It was shortly before 7 AM on Friday, June 21st of 2019, when we got started with our day. Leaving our hotel, we headed to North Portland, Oregon and arrived at Cathedral Park only a short while after 7.
We spent a little over half an hour enjoying a walk through the park and admiring the outdoor cathedral appearance of the gothic arches supporting the St. John’s Bridge as it traverses the Willamette River. A couple of homeless men with bicycles and small trailers to be towed behind said bikes congregated beneath one of the arches and, if I’d had the presence of mind, I would have liked to capture some images of them where they rested at the base of those columns. I’m not sure that they would have been amenable to being photographed, but I really should have asked.
Photos from Cathedral Park are above.
From there, we headed South on Interstate 5, traveling down to the exit for Corvallis before making our way West. Arriving in Newport, we continued South along Highway 101 until we arrived at our first destination of the day, Cape Perpetua Marine Reserve.
Making my way over the rocky shoreline at the end of the Thor’s Well trail was made far more challenging by my efforts to avoid the crunching sound of assorted bivalves clinging to the exposed surface of the stone due to the low tide. Countless tidepools spotted low points in the rough stone and the views all around were magnificent. I would have liked to be there near high tide so as to capture the fountain effects of Thor’s Well and Spouting Horn–as well as the appearance of the area once it was largely submerged–but we had other places on our itinerary for the day.
Photos of the coast near Thor’s Well are included above
We headed back North along the Oregon Coast Highway, returning to Newport. Our next stop was for lunch. A little while before 1 PM, we arrived at Asiatico Waterfront Fusion Sushi. We opted to dine outdoors on the pier overlooking the Yaquina Bay. The food was superb, the service was no less so, and we had the pleasure of seeing some harbor seals poking their heads curiously out of the water to peek at us while we ate.
After our lunch, we made our way to the other side of the bay and the Oregon Coast Aquarium.
It wasn’t until close to 4 PM when we finally arrived at the Yaquina Head Outstanding Natural Area. Our first stop there was somewhere we’d fallen in love with during our previous visit to the area in 2017.
Cobble Beach (as seen in the photos above) is difficult to describe. It’s as much an auditory experience as a visual one. It’s not just the sound of the waves coming and going that does it, but rather the way the smoothly rounded stones of the shore roll over each other as the water from each wave recedes. Sitting or standing there in silence, you’re soothed by a strangely-pitched rumbling sound of rock against rock, as if being inside of a giant tumbling machine. This beach is somewhere I could spend hours without noticing the passage of time. As it stands, we did spend close to an hour right there.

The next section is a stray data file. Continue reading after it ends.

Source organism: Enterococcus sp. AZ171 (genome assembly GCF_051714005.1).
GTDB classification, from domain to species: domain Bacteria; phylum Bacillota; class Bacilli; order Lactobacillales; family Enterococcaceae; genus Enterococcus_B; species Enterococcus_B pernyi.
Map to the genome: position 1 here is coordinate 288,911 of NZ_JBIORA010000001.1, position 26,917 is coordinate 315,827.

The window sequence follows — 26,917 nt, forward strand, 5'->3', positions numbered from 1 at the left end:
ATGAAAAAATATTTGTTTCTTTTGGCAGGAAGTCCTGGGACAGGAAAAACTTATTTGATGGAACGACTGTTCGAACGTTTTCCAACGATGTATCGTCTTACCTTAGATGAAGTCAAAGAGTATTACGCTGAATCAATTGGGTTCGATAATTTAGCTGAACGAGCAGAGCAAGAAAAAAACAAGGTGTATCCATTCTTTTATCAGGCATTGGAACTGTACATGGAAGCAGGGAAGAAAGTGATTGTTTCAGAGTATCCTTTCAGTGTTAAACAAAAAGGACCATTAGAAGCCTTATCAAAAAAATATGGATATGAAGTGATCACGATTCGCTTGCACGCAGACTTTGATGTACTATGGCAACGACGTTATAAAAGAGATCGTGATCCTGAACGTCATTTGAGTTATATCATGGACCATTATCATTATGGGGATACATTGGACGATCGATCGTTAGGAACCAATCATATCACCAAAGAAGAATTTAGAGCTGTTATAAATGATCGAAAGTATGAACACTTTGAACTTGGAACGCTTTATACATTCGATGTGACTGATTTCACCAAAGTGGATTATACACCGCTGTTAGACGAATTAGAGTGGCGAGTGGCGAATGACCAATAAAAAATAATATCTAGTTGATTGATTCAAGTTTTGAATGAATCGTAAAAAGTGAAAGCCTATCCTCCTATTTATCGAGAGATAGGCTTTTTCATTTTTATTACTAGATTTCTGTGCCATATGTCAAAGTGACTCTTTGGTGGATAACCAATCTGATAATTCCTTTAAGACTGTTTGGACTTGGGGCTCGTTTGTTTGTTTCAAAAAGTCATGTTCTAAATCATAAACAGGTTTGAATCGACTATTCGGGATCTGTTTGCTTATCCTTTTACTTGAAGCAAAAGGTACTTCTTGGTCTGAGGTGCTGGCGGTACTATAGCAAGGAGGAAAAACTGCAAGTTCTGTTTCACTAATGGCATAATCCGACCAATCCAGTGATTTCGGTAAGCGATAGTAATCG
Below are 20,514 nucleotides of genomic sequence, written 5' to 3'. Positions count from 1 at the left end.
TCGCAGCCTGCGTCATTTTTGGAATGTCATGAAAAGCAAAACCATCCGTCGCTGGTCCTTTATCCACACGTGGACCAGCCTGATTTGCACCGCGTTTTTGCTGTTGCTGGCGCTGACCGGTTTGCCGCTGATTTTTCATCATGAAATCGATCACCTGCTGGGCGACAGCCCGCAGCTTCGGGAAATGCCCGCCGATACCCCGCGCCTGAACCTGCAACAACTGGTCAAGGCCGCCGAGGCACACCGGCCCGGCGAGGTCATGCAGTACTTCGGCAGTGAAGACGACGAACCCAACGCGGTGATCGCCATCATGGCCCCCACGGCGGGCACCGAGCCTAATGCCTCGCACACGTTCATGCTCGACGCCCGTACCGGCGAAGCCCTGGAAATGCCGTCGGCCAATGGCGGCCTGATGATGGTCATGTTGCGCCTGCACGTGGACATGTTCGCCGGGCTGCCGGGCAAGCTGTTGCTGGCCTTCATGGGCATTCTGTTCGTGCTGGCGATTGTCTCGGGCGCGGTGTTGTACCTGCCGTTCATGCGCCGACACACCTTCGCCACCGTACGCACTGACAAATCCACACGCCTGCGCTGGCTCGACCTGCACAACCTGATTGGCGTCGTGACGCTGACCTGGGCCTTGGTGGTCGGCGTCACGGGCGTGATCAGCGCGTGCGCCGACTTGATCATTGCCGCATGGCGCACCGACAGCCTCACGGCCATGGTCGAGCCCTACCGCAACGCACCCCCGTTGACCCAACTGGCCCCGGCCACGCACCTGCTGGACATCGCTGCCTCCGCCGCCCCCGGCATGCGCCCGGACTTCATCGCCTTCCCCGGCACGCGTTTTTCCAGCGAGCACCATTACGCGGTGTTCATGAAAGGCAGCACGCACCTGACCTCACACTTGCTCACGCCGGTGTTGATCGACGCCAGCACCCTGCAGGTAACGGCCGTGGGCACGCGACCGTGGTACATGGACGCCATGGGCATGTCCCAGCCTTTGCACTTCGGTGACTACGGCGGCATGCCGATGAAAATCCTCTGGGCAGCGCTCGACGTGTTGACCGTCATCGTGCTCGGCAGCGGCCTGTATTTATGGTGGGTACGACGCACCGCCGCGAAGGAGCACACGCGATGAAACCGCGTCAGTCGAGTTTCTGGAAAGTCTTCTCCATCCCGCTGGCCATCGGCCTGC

Heading back up the cliffside, the lighthouse at Yaquina Head and the views from there are stunning. The sounds of waves compete with the cacophony of nesting seabirds to produce a peculiar, natural symphony.
Photos of the Yaquina Head lighthouse are below.
Perhaps the most worthwhile thing about our visit was the sheer amount of wildlife we got to witness. It wasn’t just the birds nesting on the rocky promontories all around. There were easily a dozen harbor seals playing in the surf, sunning themselves on the lower rocks, and even one mother nursing a pup…as you’ll see in the photos below.
We continued North along the highway and arrived at Devil’s Punchbowl State Natural Area at 5:30 PM. I’d been here previously, in both 2014 and 2017, and it never disappoints. The landscape and features of this section of the Oregon coast are always so lovely, and the wide, unobstructed views of the Pacific Ocean are exceptional. Photos from that stop are below.
Continuing North, our final stop for the day was the Tillamook Creamery just after 7 PM. When we’d been there in June of 2017, the facility had been undergoing major renovations, though we’d still been able to enjoy a surprisingly great dinner there at that time.
Upgrades complete, the creamery was even better. A full dining area awaited us inside and the food was perhaps even better than it had been during our visit two years before. After dinner, we treated ourselves to ice cream at the separate ice cream bar. The abundance of flavors made picking anything an almost painful experience, especially knowing just how good any of those flavors were likely to be. None of us had anything to complain about, unless it was that we couldn’t try all of the flavors available.
We enjoyed a self-guided tour of the building, complete with samples of various cheeses on sale…but it was getting late and we had the long drive back to Portland still ahead of us.
Full stomachs and full hearts from a day of beautiful scenery and fun, we began the drive East, taking the Wilson River Highway through the Tillamook State Forest. The surrounding scenery was no less lovely than it had been when we’d taken this same drive two years before and the daylight remained with us until we’d reached Highway 26. The angle of the light as the sun approached the end of its apparent arc through the sky deepened the forest shadows and made it feel like we were surrounded by an endless sea of diverse shades of green.
It was after 10 PM when we returned to our hotel and settled in for the night.